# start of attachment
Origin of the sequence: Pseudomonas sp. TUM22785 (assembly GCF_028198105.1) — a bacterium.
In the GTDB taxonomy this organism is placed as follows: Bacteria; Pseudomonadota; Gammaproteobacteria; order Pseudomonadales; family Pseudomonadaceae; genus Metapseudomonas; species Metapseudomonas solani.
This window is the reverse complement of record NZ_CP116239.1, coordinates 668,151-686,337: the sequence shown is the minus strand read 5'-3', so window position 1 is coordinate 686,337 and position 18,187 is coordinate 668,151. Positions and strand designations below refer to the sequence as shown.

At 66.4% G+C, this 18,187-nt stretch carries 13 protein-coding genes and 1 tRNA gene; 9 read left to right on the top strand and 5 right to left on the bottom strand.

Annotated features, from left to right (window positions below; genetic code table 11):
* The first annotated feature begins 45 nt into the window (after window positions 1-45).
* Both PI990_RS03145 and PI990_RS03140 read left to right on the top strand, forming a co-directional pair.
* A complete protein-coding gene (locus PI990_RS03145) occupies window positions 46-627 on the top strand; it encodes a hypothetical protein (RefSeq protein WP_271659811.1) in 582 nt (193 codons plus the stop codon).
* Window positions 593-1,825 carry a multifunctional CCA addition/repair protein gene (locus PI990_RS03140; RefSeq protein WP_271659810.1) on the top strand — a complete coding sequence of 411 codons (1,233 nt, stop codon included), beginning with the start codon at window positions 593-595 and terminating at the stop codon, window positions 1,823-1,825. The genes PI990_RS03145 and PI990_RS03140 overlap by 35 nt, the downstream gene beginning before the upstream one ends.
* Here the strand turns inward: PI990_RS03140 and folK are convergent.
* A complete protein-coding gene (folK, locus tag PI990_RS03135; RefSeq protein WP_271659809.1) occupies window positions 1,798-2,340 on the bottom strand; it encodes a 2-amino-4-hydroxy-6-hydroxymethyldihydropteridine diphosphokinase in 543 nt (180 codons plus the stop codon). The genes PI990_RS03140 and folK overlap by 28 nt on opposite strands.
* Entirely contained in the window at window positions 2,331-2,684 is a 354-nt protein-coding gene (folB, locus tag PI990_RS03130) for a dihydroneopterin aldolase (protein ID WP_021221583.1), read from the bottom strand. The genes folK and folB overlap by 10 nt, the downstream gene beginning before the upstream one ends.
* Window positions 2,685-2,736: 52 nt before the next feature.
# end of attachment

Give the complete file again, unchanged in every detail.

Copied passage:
Origin of the sequence: Pseudomonas sp. TUM22785 (assembly GCF_028198105.1) — a bacterium.
In the GTDB taxonomy this organism is placed as follows: Bacteria; Pseudomonadota; Gammaproteobacteria; order Pseudomonadales; family Pseudomonadaceae; genus Metapseudomonas; species Metapseudomonas solani.
This window is the reverse complement of record NZ_CP116239.1, coordinates 668,151-686,337: the sequence shown is the minus strand read 5'-3', so window position 1 is coordinate 686,337 and position 18,187 is coordinate 668,151. Positions and strand designations below refer to the sequence as shown.

At 66.4% G+C, this 18,187-nt stretch carries 13 protein-coding genes and 1 tRNA gene; 9 read left to right on the top strand and 5 right to left on the bottom strand.

Annotated features, from left to right (window positions below; genetic code table 11):
* The first annotated feature begins 45 nt into the window (after window positions 1-45).
* Both PI990_RS03145 and PI990_RS03140 read left to right on the top strand, forming a co-directional pair.
* A complete protein-coding gene (locus PI990_RS03145) occupies window positions 46-627 on the top strand; it encodes a hypothetical protein (RefSeq protein WP_271659811.1) in 582 nt (193 codons plus the stop codon).
* Window positions 593-1,825 carry a multifunctional CCA addition/repair protein gene (locus PI990_RS03140; RefSeq protein WP_271659810.1) on the top strand — a complete coding sequence of 411 codons (1,233 nt, stop codon included), beginning with the start codon at window positions 593-595 and terminating at the stop codon, window positions 1,823-1,825. The genes PI990_RS03145 and PI990_RS03140 overlap by 35 nt, the downstream gene beginning before the upstream one ends.
* Here the strand turns inward: PI990_RS03140 and folK are convergent.
* A complete protein-coding gene (folK, locus tag PI990_RS03135; RefSeq protein WP_271659809.1) occupies window positions 1,798-2,340 on the bottom strand; it encodes a 2-amino-4-hydroxy-6-hydroxymethyldihydropteridine diphosphokinase in 543 nt (180 codons plus the stop codon). The genes PI990_RS03140 and folK overlap by 28 nt on opposite strands.
* Entirely contained in the window at window positions 2,331-2,684 is a 354-nt protein-coding gene (folB, locus tag PI990_RS03130) for a dihydroneopterin aldolase (protein ID WP_021221583.1), read from the bottom strand. The genes folK and folB overlap by 10 nt, the downstream gene beginning before the upstream one ends.
* Window positions 2,685-2,736: 52 nt before the next feature.